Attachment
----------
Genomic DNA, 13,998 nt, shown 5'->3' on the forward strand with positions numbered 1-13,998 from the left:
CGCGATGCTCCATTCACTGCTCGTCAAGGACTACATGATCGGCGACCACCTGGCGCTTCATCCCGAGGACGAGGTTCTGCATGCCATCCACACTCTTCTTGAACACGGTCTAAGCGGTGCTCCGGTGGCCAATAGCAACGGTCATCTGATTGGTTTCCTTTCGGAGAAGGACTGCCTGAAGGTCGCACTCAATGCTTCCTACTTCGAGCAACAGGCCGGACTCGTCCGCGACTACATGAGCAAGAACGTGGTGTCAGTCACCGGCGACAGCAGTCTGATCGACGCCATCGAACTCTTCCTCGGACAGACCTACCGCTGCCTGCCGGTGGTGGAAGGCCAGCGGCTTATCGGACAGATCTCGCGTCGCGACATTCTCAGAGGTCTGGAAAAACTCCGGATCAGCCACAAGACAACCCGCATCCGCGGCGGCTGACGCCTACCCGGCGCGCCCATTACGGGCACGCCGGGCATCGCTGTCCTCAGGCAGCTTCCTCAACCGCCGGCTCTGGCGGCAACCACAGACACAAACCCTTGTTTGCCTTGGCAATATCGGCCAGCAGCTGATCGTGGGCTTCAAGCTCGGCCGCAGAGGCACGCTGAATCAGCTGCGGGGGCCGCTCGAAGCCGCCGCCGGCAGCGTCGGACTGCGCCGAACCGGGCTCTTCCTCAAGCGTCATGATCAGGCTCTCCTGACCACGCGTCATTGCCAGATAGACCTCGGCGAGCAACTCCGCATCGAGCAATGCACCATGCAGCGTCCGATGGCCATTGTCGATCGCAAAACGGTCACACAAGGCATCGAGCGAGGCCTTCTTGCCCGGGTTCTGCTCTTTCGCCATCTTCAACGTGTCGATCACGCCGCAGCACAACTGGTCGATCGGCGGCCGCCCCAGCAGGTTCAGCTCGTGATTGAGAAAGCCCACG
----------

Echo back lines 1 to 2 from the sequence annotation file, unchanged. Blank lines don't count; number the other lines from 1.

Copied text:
Genomic DNA, 13,998 nt, shown 5'->3' on the forward strand with positions numbered 1-13,998 from the left:
CGCGATGCTCCATTCACTGCTCGTCAAGGACTACATGATCGGCGACCACCTGGCGCTTCATCCCGAGGACGAGGTTCTGCATGCCATCCACACTCTTCTTGAACACGGTCTAAGCGGTGCTCCGGTGGCCAATAGCAACGGTCATCTGATTGGTTTCCTTTCGGAGAAGGACTGCCTGAAGGTCGCACTCAATGCTTCCTACTTCGAGCAACAGGCCGGACTCGTCCGCGACTACATGAGCAAGAACGTGGTGTCAGTCACCGGCGACAGCAGTCTGATCGACGCCATCGAACTCTTCCTCGGACAGACCTACCGCTGCCTGCCGGTGGTGGAAGGCCAGCGGCTTATCGGACAGATCTCGCGTCGCGACATTCTCAGAGGTCTGGAAAAACTCCGGATCAGCCACAAGACAACCCGCATCCGCGGCGGCTGACGCCTACCCGGCGCGCCCATTACGGGCACGCCGGGCATCGCTGTCCTCAGGCAGCTTCCTCAACCGCCGGCTCTGGCGGCAACCACAGACACAAACCCTTGTTTGCCTTGGCAATATCGGCCAGCAGCTGATCGTGGGCTTCAAGCTCGGCCGCAGAGGCACGCTGAATCAGCTGCGGGGGCCGCTCGAAGCCGCCGCCGGCAGCGTCGGACTGCGCCGAACCGGGCTCTTCCTCAAGCGTCATGATCAGGCTCTCCTGACCACGCGTCATTGCCAGATAGACCTCGGCGAGCAACTCCGCATCGAGCAATGCACCATGCAGCGTCCGATGGCCATTGTCGATCGCAAAACGGTCACACAAGGCATCGAGCGAGGCCTTCTTGCCCGGGTTCTGCTCTTTCGCCATCTTCAACGTGTCGATCACGCCGCAGCACAACTGGTCGATCGGCGGCCGCCCCAGCAGGTTCAGCTCGTGATTGAGAAAGCCCACG